My intention in stating Your Nostalgia is Killing Me was to speak directly to this person arguing for the place of a different experience of AIDS that works against reverence and idolization and, though he obviously wasn’t listening, I would say I succeeded, whatever other failures can be attributed to it.

I had the pleasure of hosting Avram Finkelstein in Montreal for a talk last month. He said something to the effect of: “As soon as ACT UP made the front page of the B section of the New York Times, I knew things had begun to change”. The media tells stories, films tell stories, history tells stories and stories have beginnings, middles, and ends.

I love history, but I love it for the way it lives in the present. When these stories are told by the institutions that necessitated the actions being represented in them, the stakes become much clearer to me. The ends of these narratives are pivotal because it where my experience ceases to exist in any legitimate sense. I cannot remember sex outside the power dynamics dictated by the criminal justice system, the very state that validates the story arcs that exclude me. And when I see those in my generation turning on me for questioning this, screaming at me to shut up, or in the case of another person, calling me a “stupid fucking brat” I can understand the anger but am confident that when told to “pull myself up or drop dead” my response is that that is exactly what I am doing.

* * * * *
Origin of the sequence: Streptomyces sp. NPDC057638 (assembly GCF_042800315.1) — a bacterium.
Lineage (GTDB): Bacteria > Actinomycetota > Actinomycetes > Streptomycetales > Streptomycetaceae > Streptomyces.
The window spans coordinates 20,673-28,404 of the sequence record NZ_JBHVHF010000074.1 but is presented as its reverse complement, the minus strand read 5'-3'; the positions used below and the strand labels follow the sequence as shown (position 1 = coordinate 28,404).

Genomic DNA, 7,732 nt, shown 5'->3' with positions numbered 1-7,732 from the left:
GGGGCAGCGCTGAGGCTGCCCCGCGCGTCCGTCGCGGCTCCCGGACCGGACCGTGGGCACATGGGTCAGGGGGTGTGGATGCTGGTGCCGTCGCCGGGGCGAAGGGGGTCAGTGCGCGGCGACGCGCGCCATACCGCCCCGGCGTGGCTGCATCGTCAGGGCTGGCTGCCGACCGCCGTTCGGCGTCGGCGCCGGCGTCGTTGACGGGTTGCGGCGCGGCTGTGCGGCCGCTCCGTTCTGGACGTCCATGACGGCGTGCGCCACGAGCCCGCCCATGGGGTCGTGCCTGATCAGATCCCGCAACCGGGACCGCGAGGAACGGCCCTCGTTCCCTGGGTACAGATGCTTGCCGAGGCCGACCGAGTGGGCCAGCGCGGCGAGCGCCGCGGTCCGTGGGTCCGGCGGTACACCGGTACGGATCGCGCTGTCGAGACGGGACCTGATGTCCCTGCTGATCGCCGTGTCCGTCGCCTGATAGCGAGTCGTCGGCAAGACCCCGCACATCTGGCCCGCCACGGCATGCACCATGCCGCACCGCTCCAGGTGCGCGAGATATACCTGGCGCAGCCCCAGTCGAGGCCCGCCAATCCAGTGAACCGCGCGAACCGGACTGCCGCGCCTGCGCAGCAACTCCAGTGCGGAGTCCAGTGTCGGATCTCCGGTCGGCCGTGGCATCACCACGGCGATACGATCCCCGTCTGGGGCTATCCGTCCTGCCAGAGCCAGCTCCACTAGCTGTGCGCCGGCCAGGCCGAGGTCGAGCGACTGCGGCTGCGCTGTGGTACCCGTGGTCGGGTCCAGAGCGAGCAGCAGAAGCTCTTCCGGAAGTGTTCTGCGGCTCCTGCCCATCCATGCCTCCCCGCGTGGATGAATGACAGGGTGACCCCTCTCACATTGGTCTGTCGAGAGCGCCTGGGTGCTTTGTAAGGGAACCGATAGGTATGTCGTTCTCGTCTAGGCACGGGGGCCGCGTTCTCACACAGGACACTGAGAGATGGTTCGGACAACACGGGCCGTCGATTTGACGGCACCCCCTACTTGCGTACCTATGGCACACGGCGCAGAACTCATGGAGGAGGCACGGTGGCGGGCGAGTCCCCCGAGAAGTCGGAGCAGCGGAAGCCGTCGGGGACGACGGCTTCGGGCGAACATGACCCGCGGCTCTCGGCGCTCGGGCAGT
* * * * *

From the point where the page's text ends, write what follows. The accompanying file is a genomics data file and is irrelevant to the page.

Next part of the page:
These stories aren’t over, and to deny the real implications of their appropriation by institutions of knowledge production be they medical, curatorial, legal whatever without question is ignorance at best and chauvinism at worst. If it was a war, and I know it was, then it is still on going. The same people who were left out continue to be left out—I may be able to cross the border as a poz person now, but god forbid I be a poz drug user, a poz sex worker—at that moment this institutional conversation wouldn’t be happening—as it never has, and these are the people on the front lines of epidemic. I live in a country where people can go to prison for murder (though more often it is for aggravated sexual assault) for the transmission of HIV. So no, I can’t look to the past and feel good because the failures of the past are still with us; we’re still carrying them around. Battles were undeniably won but the war is being lost. Your Nostalgia is Killing Me is not speaking to the past, it’s a call to be present, the now moment of AIDS—a love of history is not incongruent with recognizing its failures, how else are we to learn from it? The state doesn’t love us so long as it criminalizes, so it pains me to watch my peers do its dirty work for it by giving weight and validity—by attaching legitimacy—to narratives in which the AIDS crisis is over.